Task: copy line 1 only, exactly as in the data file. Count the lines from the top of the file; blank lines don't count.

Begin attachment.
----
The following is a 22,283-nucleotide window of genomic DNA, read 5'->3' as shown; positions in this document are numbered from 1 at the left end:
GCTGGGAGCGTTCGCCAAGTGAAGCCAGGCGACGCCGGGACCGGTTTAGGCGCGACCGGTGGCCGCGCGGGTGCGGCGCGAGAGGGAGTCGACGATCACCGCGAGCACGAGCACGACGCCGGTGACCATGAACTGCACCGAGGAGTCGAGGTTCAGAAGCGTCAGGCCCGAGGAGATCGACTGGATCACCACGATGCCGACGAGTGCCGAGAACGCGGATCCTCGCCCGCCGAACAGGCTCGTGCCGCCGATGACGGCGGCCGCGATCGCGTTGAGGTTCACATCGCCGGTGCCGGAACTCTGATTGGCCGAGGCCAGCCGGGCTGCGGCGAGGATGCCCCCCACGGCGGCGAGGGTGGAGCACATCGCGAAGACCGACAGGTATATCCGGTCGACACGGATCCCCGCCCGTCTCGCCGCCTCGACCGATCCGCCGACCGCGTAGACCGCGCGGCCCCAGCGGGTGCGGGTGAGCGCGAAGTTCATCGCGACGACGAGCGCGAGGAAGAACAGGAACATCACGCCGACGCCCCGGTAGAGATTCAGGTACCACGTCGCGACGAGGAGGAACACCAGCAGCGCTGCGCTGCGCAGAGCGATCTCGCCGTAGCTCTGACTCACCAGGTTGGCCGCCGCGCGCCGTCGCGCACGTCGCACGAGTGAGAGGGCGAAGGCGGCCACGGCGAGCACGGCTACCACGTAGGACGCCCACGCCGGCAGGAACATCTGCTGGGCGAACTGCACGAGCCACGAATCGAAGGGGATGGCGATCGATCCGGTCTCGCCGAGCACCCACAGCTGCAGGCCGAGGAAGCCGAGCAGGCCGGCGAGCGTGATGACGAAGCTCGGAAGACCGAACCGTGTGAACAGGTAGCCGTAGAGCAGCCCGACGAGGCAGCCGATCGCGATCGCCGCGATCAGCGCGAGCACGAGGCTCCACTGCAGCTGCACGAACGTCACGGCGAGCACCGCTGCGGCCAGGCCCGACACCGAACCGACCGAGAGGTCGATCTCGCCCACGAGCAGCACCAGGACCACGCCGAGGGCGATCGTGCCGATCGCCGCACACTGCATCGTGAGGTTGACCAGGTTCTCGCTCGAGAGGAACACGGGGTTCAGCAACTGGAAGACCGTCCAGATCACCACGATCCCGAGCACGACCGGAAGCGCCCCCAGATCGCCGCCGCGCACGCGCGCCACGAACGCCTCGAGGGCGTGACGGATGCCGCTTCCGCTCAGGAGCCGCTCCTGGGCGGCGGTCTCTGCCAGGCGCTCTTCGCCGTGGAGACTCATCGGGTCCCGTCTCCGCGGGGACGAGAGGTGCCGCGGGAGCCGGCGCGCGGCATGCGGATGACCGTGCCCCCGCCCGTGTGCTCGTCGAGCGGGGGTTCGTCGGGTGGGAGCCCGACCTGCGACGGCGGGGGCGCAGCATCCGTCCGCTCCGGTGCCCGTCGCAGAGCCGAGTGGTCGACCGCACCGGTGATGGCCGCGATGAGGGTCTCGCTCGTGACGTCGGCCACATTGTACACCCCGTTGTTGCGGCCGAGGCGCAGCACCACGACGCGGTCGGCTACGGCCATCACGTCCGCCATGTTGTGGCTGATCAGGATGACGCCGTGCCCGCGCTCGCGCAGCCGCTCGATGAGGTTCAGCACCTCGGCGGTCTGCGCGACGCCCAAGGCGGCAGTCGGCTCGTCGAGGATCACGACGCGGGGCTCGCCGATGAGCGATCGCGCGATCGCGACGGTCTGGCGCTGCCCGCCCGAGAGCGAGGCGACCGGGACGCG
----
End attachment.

The following is a 22,283-nucleotide window of genomic DNA, read 5'->3' as shown; positions in this document are numbered from 1 at the left end: